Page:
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KHARTOUM (Reuters) - Churches in Sudan's mainly Muslim north are trying to reassure their dwindling congregations that they will be safe after the south splits, but Christians fearing repression are still leaving in their droves.
The main churches in the north are resolute they will remain open despite the expected secession of the south in a plebiscite expected to split Africa's largest country.
Southerners are mostly Christian or follow traditional religions. The north has been under Islamic law since 1983.
"Even if there is just one Christian left in the north we will be here because the shepherd cannot leave his flock," said Catholic Quintino Okeny Joseph, Vicar-General of the Archdiocese of Khartoum.
The week-long referendum is the culmination of a 2005 north- south peace deal which ended Africa's longest civil war, fought between Sudan's mainly Muslim and Arab north, and the south.
Joseph said Sudan's Catholic Church has had a hard time.
He said the government did not recognise their marriage certificates and had confiscated the Catholic Club -- a massive compound greeting visitors entering Khartoum from the airport.
It has been repainted in Islamic green colours and houses the headquarters of the northern ruling National Congress Party.
Following the 2005 peace, which brought the former southern rebels into national government, churches in the north said their status improved and the rights of non-Muslims in the capital were better protected.
"Now things are better, freedom of worship is there -- if it remains this way and the Christians in the north are respected we will be okay," Joseph said.
But Christians -- the majority of whom are southerners -- have been frightened by comments from President Omar Hassan al- Bashir that the implementation of Islamic sharia law in the north would be strengthened after secession.
"When you read the news the fear will come," said Anglican Reverend Emanual Natania. "The fact that you hear from the leaders that they have decided that sharia law will be the law of the state. As a Christian this touches you so that you fear."
Khartoum has dozens of churches throughout the city, many in prominent locations and set on acres of prime land.
On Sunday's mass in the Anglican Cathedral, just 50 worshippers turned up on what was also the first day of voting, a quarter of the usual mostly southern congregation. U.N. figures say 2,000 southern returnees arrive each day in the south.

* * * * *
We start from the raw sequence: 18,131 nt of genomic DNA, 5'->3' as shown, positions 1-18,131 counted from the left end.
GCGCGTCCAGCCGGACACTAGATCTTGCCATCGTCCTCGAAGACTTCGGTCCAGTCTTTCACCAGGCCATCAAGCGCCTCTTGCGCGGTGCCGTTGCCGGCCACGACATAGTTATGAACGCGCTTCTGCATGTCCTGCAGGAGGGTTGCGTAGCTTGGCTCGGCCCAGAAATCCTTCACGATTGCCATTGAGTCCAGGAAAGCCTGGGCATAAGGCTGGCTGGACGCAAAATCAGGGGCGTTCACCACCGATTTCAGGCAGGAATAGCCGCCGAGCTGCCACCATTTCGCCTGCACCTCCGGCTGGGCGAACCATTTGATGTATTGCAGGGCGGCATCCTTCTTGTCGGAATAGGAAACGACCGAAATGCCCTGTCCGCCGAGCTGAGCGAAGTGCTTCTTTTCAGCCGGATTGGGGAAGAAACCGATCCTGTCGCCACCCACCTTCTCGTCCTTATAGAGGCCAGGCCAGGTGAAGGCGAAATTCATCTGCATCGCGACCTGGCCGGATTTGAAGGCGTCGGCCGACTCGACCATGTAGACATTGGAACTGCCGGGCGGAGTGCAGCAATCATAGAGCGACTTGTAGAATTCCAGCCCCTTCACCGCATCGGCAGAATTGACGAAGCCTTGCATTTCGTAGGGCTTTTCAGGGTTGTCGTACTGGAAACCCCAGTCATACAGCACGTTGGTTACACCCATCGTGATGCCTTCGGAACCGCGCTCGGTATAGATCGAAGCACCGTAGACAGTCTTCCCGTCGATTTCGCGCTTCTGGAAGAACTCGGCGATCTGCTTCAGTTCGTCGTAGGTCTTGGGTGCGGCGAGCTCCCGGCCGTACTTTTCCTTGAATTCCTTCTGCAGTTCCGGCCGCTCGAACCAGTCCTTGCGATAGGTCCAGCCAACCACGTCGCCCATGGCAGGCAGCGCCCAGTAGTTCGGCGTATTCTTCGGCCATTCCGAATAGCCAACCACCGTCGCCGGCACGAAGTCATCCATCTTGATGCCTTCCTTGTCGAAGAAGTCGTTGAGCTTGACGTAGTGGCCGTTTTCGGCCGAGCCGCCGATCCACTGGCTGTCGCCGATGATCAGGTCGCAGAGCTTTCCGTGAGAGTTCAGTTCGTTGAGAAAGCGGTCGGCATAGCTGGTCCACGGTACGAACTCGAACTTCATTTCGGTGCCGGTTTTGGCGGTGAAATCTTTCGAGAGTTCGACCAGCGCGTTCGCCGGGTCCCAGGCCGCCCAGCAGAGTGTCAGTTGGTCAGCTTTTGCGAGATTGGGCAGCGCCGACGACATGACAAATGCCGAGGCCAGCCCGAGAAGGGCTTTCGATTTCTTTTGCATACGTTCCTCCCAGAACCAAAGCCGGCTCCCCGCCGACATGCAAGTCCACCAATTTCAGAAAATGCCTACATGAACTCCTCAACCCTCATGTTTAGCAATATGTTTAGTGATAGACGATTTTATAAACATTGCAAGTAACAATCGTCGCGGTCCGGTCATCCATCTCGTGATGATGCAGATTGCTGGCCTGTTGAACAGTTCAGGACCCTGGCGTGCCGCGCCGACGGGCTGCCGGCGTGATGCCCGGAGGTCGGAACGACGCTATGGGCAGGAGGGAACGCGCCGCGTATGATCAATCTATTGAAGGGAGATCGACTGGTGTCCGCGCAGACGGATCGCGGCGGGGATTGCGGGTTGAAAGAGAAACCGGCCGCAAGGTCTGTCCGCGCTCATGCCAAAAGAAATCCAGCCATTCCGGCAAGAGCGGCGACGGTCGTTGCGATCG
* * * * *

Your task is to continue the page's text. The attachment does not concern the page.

"Some of them have gone to the south to vote and will come back, some of them have gone for good. Many of those are concerned about the future," said Reverend Hassan El Fil.
If there is one Christian community not so worried for the future, it's the Copts. Originally from Egypt, Sudan's Coptic Church has been in the north since the 6th Century B.C.
"I tell the people not to worry and there is no problem, the president doesn't want to trouble you," said proto-priest Filotheos Farag, in his distinctive black robes with a long white beard.
Vicar Joseph said Copts were likely treated differently because they were Arabs, not Africans like the southerners.
Farag said it was a cultural difference, taking out a Qu'ran and quoting a verse saying Muslim and Christians share the same God.
In Egypt, his country of origin, Copts have had a difficult time, with a suicide bomber killing 23 churchgoers in the coastal town of Alexandria on New Year's Day.
Farag said he was confident that would never happen in Sudan. During Coptic Christmas last week, prominent Sudanese Muslims visited his home to congratulate him on the holiday.
"The Islam in Sudan is very quiet and very kind and no one from the Muslim people would attack any church," he said.
This was one point all the churches agreed on.
"There are no problems between people in north Sudan, between neighbours -- there is respect," said churchgoer James Jok. "The problem is with the politicians."
Vicar Joseph said: "Before we were Christians and Muslims we were born Sudanese so let that be a unifying factor."